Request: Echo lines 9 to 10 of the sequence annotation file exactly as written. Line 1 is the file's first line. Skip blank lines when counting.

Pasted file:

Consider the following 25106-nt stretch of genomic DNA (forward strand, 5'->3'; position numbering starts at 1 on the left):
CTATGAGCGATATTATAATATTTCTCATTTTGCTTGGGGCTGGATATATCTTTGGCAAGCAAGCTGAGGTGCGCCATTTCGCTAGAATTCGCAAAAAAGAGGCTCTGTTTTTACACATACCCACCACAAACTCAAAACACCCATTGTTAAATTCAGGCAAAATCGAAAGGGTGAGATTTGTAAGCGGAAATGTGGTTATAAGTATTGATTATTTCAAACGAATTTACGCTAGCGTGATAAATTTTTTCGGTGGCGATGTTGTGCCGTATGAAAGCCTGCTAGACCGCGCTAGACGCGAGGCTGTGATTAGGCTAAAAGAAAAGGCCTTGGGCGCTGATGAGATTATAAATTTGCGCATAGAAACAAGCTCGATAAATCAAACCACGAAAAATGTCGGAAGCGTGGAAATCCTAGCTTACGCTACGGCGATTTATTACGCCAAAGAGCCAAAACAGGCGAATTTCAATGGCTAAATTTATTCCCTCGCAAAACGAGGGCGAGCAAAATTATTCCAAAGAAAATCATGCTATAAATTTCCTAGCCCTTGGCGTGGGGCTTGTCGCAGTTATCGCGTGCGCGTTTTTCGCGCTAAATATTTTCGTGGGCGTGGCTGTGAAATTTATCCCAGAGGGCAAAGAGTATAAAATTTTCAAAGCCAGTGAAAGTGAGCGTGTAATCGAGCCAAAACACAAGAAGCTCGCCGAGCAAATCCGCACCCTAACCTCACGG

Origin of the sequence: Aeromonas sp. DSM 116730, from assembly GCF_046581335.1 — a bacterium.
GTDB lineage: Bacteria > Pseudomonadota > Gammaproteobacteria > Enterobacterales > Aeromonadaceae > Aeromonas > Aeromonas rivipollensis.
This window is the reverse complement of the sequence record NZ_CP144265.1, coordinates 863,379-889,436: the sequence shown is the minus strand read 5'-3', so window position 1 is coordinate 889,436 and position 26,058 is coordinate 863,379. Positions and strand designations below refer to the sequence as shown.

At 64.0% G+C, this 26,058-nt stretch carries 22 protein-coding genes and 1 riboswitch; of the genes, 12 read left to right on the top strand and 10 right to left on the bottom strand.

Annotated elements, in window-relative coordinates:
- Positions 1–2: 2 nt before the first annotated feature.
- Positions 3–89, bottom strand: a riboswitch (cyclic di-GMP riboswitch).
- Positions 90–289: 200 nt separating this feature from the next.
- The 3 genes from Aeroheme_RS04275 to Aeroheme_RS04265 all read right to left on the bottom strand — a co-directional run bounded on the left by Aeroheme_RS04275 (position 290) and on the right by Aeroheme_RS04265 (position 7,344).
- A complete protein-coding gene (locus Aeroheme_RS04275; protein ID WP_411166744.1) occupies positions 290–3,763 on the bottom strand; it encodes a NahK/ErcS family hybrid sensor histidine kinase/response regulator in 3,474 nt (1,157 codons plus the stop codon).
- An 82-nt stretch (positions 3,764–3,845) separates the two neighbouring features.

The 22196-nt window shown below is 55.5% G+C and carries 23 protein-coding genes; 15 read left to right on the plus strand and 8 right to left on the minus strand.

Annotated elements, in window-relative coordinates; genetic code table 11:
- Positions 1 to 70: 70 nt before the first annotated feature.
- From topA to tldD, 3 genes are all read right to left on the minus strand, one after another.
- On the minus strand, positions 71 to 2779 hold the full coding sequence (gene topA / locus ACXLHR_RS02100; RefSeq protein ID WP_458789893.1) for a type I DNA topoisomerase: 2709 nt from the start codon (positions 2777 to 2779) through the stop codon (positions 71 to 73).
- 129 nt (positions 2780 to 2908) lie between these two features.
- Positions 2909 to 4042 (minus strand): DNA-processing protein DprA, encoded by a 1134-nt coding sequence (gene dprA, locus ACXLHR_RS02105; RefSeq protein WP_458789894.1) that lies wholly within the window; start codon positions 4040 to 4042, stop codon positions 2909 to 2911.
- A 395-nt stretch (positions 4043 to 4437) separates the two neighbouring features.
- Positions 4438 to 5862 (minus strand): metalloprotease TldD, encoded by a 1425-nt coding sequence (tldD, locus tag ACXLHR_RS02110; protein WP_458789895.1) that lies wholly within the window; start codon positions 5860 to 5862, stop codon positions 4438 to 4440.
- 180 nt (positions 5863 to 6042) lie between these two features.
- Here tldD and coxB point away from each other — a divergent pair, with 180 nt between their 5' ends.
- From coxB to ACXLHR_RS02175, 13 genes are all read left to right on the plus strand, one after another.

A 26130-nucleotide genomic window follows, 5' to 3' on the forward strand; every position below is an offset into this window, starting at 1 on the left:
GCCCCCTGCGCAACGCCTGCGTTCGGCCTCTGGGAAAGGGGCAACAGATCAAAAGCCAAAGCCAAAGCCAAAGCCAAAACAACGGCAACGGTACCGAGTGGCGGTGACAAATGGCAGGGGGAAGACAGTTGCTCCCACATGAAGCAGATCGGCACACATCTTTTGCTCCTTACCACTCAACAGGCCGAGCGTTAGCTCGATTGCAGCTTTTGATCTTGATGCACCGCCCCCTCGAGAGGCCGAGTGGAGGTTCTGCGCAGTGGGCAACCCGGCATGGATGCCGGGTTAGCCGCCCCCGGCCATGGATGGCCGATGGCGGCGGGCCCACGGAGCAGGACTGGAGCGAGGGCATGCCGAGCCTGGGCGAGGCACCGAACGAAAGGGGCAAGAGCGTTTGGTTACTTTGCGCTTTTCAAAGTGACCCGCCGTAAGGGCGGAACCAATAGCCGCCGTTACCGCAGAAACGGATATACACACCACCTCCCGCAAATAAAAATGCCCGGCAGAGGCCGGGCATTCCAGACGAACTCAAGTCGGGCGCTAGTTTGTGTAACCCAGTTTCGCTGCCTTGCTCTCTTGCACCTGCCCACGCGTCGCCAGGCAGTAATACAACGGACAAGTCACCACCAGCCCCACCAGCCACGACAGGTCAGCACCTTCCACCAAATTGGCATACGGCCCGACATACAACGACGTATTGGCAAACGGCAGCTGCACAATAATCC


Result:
- Positions 3–89, bottom strand: a riboswitch (cyclic di-GMP riboswitch).
- Positions 90–289: 200 nt separating this feature from the next.